Starting to Teach Music to my Baby Boy

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Ali Emrah Candan said: Jul 19, 2016
 1 posts

Hello there,

I am writing from Turkey to find some answers on how to develop my boy musically.

My boy is a bit young right now, he is 5 months old but I already want to start making him absorb music and especially classical music and then when the time comes, switch to disciplined lessons.

I myself am an amateur drum player and I also know a bit about basic musical notions like notes, beats, clefs and so on. I couldn’t become a professional musician even though I wanted so much. I even had an attempt to learn cello which my teacher said that I was talented. But the life conditions didn’t allow me so I want to introduce my boy to music and lead him if he finally decides to take this path. I want him to be happy about what he is doing.

So please help and advice me on what I should do to begin with for my 5 month old baby?
And also what should I do when he comes to an age of taking lessons?

Note that, I already began playing babies tunes from Mozart and Bach and also sing to him myself.

Thank You.

Sylvia said: Jul 26, 2016
Sylvia Evert
Suzuki Association Member
Flute
Inchelium, WA
18 posts

I see you are already playing him music. That’s wonderful— probably the best thing that you can do right now.

Buy the Suzuki CDs and begin playing them when he naps, and as much as possible. Mix it up with other good classical CDs as well. My 2.5 year old has been listening since she was born. She doesn’t talk a lot yet, but she sings all the flute, violin and piano songs that she hears, and she sings in tune. She has a very good sense of beat and rhythm, even at age 2!

Paula Bird said: Jul 27, 2016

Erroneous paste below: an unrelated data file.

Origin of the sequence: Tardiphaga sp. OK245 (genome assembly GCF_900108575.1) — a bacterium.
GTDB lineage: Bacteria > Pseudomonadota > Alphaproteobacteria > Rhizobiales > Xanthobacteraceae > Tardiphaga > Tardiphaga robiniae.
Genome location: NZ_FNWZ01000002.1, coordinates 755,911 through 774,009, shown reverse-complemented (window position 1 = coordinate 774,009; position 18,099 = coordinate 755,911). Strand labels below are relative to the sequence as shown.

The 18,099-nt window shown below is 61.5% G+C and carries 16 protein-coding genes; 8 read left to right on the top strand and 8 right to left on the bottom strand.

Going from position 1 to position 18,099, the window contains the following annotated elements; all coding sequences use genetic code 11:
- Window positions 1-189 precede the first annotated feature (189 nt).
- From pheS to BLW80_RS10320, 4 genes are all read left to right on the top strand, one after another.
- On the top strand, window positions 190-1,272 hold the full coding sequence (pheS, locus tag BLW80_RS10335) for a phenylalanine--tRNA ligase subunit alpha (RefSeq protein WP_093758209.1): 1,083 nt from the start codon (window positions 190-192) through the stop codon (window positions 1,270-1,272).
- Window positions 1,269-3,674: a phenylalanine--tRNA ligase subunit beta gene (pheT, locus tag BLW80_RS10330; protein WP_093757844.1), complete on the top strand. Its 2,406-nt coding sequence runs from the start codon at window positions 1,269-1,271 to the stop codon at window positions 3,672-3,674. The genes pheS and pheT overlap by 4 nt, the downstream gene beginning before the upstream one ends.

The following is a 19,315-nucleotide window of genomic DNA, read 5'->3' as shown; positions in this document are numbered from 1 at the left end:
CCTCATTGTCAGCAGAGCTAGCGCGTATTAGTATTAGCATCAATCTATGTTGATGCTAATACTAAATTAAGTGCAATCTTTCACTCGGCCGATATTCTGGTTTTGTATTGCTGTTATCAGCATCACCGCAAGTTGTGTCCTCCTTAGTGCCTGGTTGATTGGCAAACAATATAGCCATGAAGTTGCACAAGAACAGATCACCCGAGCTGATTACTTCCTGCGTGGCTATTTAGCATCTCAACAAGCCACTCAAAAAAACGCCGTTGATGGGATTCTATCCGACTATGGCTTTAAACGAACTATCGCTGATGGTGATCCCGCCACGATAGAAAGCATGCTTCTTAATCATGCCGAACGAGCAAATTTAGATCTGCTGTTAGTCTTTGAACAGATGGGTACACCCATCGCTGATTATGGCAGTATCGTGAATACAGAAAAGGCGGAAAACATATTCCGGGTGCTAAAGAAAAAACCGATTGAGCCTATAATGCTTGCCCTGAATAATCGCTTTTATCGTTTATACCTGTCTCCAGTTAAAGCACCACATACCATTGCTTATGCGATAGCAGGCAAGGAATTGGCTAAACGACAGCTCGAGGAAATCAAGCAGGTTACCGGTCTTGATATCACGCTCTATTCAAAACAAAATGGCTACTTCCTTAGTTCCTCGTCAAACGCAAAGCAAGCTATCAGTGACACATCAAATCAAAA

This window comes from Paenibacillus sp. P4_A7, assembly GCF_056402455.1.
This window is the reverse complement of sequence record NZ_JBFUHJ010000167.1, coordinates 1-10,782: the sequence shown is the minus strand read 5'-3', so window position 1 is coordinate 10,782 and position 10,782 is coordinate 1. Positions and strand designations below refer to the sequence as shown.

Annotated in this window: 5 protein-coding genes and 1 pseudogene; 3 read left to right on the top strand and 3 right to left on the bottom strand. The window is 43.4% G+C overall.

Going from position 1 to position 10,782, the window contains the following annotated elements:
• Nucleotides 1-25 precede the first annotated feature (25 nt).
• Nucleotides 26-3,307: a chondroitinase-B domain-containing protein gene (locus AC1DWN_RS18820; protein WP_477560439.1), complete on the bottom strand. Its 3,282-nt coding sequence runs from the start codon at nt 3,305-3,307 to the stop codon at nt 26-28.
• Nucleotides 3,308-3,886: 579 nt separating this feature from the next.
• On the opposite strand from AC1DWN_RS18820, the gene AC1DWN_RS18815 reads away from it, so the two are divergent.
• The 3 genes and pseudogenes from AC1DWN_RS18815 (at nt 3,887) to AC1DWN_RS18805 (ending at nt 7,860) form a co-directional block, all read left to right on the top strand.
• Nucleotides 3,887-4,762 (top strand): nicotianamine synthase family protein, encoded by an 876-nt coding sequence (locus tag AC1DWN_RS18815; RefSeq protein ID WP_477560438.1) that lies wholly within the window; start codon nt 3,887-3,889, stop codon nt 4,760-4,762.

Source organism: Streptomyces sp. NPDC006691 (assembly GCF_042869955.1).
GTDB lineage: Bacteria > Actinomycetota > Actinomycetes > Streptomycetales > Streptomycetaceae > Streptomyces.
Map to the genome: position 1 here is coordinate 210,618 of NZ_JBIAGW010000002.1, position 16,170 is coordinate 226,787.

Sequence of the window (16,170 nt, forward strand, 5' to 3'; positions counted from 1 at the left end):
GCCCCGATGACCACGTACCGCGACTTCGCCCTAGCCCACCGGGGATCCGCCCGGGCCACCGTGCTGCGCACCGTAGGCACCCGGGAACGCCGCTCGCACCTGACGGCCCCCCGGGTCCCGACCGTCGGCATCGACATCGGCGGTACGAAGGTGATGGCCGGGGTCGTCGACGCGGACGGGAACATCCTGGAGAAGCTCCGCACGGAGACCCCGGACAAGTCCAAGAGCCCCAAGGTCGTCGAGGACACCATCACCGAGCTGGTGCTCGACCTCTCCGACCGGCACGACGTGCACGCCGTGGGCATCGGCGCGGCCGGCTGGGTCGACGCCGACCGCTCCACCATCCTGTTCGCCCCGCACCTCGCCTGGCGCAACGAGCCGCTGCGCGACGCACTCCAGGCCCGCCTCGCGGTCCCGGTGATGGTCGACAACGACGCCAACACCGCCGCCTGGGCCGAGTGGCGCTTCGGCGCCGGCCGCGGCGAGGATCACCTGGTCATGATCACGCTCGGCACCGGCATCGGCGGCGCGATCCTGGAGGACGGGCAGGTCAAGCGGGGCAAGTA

Suzuki Association Member
Violin, Piano, Viola
Wimberley, TX
386 posts

Here is a blog post I worked on to provide a list of really nice and affordable CDs to start a basic classical music listening library.

link

Paula E. Bird
TX State University
Wildflower Suzuki Studio
http://teachsuzuki.blogspot.com (blog)
http://teachsuzuki.com (podcast)

Alan Duncan said: Jul 28, 2016
Alan Duncan
Suzuki Association Member
Violin
63 posts

There is a growing body of research evidence that confirms the idea that very early exposure to active musical training from 6 months of age has lasting benefits. Listening is a key component of this approach as is very close parent involvement. As very young children begin to move about more and more, then incorporating movement and action along with music heightens these musical connections.

With that foundation, transitioning to a Suzuki music program would be completely natural. Our daughter began violin at 3 years of age. You mention the cello.

In any case, immersion is the key. Babies are immersed in a world of language; so they learn how to speak their native language. Babies who are immersed in music learn to “speak” music.

Phankao said: Jul 28, 2016
Phankao WanPiano, Viola, Violin
128 posts

Certainly as young as possible!

My youngest (now 7yo)—when he was only a few days old—he could recognise One Particular piece that my elder boy had been practising during my pregnancy—and had stopped practising when I was 5mths pregnant.

And he learnt it easily when assigned it last year, and performed it 2 weeks after being assigned. It’s a piece from a Board exam—grade 7.

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